In this special edition three-part blog series, the team at AIDN argue that the case for global giving has never been more compelling.
From responding to urgent humanitarian needs, to increasingly interconnected global issues, to greater ‘bang for your buck’, in Part 1 AIDN explores ‘why’ all Australian donors should consider adding international giving to their giving portfolio. In Part 2, AIDN highlights and calls for a breakdown of the stubborn, inflated barriers that challenge Australia’s outbound charitable giving. Finally, in Part 3 AIDN explores the ‘how to’ and provides the first steps all Australian donors can take to launch their global giving journey.
This series is based on AIDN’s three-part flagship series ‘The Compelling Case for Global Giving’ and was co-authored by Mark Cubit, Hannah McNicol and Emily Umbers.
In Part 1 of this special series, the Australian International Development Network (AIDN) team argued that there has never been a more compelling case for global giving. From responding to urgent on-the-ground humanitarian needs, to shifting geopolitics, to greater ‘bang for your buck’, all Australians should consider enriching and internationalising their giving portfolio. That is what we are all about at the AIDN.
However, despite these diverse and compelling reasons to give globally, currently, international philanthropy only accounts for ~10c in every dollar of giving by Australians. According to JBWere’s John McLeod, since the Australian Charities and NFPs Commission (ACNC) commenced collecting data on Australian donations in 2014, there has been an overall downturn trend. Whilst the value of tax-deductible donations has increased over the past decade, Australia is becoming less generous, with the actual number of people claiming tax deductible donations falling to its lowest level since the 1970s (Social Ventures Australia 2021, ATO data). Essentially, fewer people are giving but those who are giving are giving more. This poses a serious issue for international development which relies on 70-75% of its income from retail fundraising. Compounding this is Australia’s falling government commitment to Overseas Development Assistance (ODA). Whilst global ODA surged to an all-time high of USD 204 billion in 2022 – Australia ranked 28th (OECD 2023).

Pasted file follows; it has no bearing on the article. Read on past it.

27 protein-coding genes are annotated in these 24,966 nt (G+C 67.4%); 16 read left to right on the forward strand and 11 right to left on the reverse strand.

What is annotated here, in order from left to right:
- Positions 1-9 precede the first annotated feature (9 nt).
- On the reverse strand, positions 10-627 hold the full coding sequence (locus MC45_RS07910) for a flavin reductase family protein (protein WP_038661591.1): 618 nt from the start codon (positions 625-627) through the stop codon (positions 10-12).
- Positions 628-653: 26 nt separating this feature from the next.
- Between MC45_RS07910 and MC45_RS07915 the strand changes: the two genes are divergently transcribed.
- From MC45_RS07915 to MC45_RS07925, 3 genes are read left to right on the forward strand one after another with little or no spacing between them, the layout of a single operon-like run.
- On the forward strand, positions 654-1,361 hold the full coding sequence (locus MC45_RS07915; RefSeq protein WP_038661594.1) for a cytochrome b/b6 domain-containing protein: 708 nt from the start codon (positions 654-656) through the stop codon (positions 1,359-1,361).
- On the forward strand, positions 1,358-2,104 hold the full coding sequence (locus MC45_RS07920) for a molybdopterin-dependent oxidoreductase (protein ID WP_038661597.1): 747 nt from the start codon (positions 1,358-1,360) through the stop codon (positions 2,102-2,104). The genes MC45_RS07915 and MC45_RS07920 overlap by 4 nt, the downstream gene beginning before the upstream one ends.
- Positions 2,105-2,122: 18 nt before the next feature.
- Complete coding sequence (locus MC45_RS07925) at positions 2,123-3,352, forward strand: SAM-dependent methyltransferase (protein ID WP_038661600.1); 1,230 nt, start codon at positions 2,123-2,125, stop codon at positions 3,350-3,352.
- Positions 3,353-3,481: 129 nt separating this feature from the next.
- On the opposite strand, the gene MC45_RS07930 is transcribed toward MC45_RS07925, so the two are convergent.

These damning statistics represent the fact that a range of stubborn, inflated misconceptions continue to create barriers that undermine Australia’s appetite for international giving. It’s time we break down these barriers.
A Matter of Trust
Issues of trust remain a significant obstacle to a sustained flow of giving from Australians to overseas causes. For a conventional market to work effectively, consumers need adequate information about the price, quality and characteristics of goods and services on offer, and confidence that they will get what they paid for. Donors similarly need adequate information to feel secure when they give (Australian Philanthropy Productivity Commission ToR 2023). This situation is only amplified in the context of international giving. AIDN repeatedly encounters the same critical questions including ‘How do I know if my money gets there? How do I know if my money will be spent prudently? Who can I trust?’. Issues such as embezzlement and corruption are also regularly flagged.